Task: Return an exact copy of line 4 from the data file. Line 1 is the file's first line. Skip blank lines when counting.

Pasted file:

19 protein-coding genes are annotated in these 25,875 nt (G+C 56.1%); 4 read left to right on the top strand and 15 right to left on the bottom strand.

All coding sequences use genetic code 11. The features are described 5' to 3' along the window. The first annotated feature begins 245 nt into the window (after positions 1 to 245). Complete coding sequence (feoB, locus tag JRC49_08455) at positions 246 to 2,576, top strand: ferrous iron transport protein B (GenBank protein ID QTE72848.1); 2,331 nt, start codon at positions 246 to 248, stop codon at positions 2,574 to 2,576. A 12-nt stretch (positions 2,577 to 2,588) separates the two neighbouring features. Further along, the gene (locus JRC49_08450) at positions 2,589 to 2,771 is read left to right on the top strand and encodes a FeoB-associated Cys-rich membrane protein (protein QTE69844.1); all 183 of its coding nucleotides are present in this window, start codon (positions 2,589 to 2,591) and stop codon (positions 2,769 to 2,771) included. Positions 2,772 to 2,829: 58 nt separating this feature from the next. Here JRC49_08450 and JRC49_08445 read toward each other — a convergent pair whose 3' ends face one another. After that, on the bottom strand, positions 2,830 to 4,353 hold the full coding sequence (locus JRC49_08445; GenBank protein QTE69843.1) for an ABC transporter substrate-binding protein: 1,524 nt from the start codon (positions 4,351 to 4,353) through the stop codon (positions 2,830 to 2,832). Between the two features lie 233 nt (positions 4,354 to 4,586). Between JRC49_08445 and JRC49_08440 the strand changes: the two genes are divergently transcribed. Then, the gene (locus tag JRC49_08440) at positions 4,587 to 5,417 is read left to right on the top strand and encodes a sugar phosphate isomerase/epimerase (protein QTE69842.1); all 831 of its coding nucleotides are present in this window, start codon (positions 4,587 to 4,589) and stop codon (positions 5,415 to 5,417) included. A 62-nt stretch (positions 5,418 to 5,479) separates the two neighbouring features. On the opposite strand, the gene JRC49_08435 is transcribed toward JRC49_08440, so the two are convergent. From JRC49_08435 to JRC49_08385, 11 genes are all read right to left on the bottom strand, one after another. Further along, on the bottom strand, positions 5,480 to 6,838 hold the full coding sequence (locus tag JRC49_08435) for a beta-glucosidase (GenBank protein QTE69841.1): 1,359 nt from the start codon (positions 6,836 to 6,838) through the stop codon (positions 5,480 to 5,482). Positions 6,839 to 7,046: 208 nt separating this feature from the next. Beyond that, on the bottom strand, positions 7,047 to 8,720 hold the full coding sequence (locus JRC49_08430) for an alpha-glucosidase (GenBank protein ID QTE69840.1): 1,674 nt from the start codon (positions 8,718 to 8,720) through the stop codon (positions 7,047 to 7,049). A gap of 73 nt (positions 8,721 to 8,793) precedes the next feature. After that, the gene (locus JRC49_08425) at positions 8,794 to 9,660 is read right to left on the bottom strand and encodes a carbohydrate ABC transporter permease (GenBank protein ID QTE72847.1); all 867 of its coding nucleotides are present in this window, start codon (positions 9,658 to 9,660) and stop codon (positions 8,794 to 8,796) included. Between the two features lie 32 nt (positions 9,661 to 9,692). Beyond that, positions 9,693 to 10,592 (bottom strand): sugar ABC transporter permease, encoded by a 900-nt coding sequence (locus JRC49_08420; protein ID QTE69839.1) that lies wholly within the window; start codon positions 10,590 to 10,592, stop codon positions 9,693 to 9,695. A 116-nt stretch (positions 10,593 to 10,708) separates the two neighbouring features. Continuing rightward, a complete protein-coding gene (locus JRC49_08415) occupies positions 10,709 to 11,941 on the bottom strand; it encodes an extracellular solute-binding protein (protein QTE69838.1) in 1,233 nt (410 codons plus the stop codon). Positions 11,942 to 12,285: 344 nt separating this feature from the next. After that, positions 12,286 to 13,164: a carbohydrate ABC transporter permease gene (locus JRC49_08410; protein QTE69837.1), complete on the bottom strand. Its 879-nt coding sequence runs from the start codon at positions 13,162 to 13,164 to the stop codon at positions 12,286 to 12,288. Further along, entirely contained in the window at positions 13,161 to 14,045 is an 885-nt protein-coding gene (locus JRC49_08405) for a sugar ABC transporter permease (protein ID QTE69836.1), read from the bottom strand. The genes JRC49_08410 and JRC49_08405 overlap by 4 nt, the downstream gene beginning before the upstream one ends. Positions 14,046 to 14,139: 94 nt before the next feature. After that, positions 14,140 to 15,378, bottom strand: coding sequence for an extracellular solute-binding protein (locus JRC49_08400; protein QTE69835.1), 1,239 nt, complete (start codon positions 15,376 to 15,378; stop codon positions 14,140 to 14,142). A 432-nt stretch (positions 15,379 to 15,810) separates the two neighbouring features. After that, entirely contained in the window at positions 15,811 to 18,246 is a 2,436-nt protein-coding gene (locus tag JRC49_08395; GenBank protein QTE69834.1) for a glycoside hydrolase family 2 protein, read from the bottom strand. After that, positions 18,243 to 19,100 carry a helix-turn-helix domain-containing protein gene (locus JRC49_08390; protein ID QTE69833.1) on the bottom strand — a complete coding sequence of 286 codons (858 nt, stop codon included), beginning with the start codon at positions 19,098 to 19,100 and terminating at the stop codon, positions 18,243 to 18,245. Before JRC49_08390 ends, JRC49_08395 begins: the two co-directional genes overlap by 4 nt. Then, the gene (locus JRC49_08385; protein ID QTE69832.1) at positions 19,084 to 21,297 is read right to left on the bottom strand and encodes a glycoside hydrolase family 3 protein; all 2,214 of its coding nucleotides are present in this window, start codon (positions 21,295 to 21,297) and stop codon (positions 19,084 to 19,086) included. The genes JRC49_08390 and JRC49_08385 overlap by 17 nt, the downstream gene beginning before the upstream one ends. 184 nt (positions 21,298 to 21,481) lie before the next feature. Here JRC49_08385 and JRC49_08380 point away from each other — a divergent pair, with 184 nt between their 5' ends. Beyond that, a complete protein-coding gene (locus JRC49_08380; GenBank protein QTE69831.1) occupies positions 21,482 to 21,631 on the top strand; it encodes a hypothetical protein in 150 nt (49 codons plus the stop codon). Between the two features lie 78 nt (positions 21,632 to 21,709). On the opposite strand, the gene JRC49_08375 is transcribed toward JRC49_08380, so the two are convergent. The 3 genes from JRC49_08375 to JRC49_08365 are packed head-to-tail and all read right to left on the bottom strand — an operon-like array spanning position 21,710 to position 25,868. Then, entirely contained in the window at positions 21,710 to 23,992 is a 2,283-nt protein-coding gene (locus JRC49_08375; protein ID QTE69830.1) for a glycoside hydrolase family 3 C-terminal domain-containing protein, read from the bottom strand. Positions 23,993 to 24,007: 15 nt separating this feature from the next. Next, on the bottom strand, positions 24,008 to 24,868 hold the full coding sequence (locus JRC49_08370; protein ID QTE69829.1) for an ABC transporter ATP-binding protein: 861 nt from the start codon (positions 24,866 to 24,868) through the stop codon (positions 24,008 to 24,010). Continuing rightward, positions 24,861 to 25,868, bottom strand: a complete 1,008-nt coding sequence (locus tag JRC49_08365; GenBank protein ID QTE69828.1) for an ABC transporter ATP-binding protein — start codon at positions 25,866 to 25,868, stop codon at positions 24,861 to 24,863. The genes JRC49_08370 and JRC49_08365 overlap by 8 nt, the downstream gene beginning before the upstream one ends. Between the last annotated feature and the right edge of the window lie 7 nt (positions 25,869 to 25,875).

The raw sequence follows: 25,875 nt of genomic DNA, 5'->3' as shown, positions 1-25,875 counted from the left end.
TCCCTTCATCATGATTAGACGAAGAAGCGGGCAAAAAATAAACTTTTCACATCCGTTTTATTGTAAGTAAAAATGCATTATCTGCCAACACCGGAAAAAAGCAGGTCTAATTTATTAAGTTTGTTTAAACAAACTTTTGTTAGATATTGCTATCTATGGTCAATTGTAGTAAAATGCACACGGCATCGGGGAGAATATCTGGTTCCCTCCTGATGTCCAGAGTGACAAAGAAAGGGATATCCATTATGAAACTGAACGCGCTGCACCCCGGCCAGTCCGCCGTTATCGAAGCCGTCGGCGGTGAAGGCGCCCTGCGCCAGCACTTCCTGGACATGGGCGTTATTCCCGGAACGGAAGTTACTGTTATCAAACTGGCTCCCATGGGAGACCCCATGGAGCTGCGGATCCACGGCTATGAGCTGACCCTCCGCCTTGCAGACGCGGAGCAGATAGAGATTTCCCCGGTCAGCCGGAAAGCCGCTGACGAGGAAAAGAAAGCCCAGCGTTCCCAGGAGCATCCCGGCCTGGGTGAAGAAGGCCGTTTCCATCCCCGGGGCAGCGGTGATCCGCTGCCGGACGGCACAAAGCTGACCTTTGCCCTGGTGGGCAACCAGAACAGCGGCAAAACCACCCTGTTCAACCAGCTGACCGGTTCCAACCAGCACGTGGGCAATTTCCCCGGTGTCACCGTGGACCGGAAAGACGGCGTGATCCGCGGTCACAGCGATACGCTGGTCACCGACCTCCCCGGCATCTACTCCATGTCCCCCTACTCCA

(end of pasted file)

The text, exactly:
TCCCTTCATCATGATTAGACGAAGAAGCGGGCAAAAAATAAACTTTTCACATCCGTTTTATTGTAAGTAAAAATGCATTATCTGCCAACACCGGAAAAAAGCAGGTCTAATTTATTAAGTTTGTTTAAACAAACTTTTGTTAGATATTGCTATCTATGGTCAATTGTAGTAAAATGCACACGGCATCGGGGAGAATATCTGGTTCCCTCCTGATGTCCAGAGTGACAAAGAAAGGGATATCCATTATGAAACTGAACGCGCTGCACCCCGGCCAGTCCGCCGTTATCGAAGCCGTCGGCGGTGAAGGCGCCCTGCGCCAGCACTTCCTGGACATGGGCGTTATTCCCGGAACGGAAGTTACTGTTATCAAACTGGCTCCCATGGGAGACCCCATGGAGCTGCGGATCCACGGCTATGAGCTGACCCTCCGCCTTGCAGACGCGGAGCAGATAGAGATTTCCCCGGTCAGCCGGAAAGCCGCTGACGAGGAAAAGAAAGCCCAGCGTTCCCAGGAGCATCCCGGCCTGGGTGAAGAAGGCCGTTTCCATCCCCGGGGCAGCGGTGATCCGCTGCCGGACGGCACAAAGCTGACCTTTGCCCTGGTGGGCAACCAGAACAGCGGCAAAACCACCCTGTTCAACCAGCTGACCGGTTCCAACCAGCACGTGGGCAATTTCCCCGGTGTCACCGTGGACCGGAAAGACGGCGTGATCCGCGGTCACAGCGATACGCTGGTCACCGACCTCCCCGGCATCTACTCCATGTCCCCCTACTCCA